One valid concern was whether or not access to your free FICO score would cause a bunch of soft inquiries on your credit report. Customers do not need to worry about any negative impacts by having access to their FICO score because it’s done through FICO’s Open Access Program.

Capital One recently launched their Credit Tracker Tool, which was originally only available to their Journey® Student Rewards from Capital One® Cardmembers. Members can access the tool online to see their score and also receive alerts and have access to a credit simulator and get advice on building credit. Capital One gets their score for this service from TransUnion. Additionally, US Bank currently provides their US Bank Credit Card Internet Banking customers with a free Experian Credit Score.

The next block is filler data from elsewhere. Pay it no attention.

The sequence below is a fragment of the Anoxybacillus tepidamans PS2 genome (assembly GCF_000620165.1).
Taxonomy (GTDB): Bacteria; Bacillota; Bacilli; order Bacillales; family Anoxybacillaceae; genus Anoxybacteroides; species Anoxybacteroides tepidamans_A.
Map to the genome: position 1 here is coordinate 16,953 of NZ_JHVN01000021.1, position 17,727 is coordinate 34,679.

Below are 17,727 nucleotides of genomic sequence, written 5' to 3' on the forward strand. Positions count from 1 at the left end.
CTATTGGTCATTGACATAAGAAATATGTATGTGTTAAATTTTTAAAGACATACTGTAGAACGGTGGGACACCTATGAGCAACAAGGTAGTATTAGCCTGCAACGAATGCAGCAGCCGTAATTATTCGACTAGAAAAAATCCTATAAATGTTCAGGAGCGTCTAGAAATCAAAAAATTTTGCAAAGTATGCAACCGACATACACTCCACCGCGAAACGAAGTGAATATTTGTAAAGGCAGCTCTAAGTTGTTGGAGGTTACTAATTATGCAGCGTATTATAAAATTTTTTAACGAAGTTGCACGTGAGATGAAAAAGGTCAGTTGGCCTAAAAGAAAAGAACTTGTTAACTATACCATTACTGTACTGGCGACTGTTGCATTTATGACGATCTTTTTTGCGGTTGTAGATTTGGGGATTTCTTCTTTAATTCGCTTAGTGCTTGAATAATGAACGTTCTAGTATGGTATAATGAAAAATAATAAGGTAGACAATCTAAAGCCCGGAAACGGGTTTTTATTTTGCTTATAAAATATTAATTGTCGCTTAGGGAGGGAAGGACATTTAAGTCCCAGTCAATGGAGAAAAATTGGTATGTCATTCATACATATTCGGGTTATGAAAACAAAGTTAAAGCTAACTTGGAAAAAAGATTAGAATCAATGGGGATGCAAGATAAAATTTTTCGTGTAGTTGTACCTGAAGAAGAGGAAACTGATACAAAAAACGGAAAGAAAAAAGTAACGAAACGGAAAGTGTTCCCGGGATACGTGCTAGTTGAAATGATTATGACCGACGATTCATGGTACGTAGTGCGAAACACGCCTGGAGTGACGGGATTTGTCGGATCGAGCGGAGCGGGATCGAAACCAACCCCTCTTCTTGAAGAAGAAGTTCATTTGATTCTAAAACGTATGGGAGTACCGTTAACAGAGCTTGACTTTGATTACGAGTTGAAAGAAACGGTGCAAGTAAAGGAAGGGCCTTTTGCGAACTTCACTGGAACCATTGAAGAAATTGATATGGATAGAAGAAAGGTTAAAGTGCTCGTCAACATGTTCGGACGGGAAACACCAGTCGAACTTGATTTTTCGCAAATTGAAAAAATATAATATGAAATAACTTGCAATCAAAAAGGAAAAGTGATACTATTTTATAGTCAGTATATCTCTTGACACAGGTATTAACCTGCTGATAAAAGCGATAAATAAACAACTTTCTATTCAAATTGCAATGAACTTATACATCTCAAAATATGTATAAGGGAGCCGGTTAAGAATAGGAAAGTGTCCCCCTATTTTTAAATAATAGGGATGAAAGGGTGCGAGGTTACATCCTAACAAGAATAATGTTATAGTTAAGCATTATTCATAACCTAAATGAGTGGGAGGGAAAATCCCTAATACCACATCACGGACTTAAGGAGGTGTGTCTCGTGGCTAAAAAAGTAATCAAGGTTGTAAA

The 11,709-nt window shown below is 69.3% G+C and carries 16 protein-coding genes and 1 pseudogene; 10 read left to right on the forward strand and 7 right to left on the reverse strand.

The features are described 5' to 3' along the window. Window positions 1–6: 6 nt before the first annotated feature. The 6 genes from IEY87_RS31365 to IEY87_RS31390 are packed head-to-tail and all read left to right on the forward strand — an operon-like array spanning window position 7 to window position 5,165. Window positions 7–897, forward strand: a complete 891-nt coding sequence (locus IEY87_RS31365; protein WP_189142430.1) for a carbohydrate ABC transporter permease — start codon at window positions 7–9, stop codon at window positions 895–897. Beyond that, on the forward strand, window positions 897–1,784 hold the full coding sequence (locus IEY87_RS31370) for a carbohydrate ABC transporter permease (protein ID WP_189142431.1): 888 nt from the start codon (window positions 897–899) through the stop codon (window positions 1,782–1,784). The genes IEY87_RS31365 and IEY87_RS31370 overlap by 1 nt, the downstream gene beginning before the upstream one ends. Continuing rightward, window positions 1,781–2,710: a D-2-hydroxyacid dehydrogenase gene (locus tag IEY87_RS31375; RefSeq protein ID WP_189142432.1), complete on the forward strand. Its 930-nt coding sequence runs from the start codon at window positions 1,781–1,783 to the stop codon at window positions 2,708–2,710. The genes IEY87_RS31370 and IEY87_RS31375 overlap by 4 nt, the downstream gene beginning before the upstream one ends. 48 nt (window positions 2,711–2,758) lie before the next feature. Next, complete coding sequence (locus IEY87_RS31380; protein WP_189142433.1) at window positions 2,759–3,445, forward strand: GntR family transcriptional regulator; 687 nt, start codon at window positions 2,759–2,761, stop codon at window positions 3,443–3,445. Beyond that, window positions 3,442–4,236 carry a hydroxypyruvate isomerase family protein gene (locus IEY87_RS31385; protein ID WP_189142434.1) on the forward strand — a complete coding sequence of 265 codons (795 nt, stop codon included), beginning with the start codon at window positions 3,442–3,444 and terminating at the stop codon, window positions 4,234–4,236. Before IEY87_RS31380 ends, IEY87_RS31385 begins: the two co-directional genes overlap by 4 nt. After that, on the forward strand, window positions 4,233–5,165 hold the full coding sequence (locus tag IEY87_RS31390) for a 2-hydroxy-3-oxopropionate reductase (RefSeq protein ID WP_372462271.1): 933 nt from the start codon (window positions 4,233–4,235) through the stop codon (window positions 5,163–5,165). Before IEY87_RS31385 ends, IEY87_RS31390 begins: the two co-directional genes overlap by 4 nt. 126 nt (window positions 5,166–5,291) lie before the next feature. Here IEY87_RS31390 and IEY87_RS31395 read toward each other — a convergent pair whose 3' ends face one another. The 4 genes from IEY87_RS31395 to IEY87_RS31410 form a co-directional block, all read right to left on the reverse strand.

Why Offer Free FICO Scores?

Since FICO is the top-dog in terms of credit scoring, consumers are going to want the best. Having access to the credit score that’s most widely used by US lenders will tell consumers where they stand so they can begin taking steps to either correct their score by building credit or take steps to maintain their excellent credit score. For those with access to FICO’s Open Access Program, you will be able to see the two most important factors affecting their credit score and also have access to educational material provided by FICO.

Where to get Free Credit Scores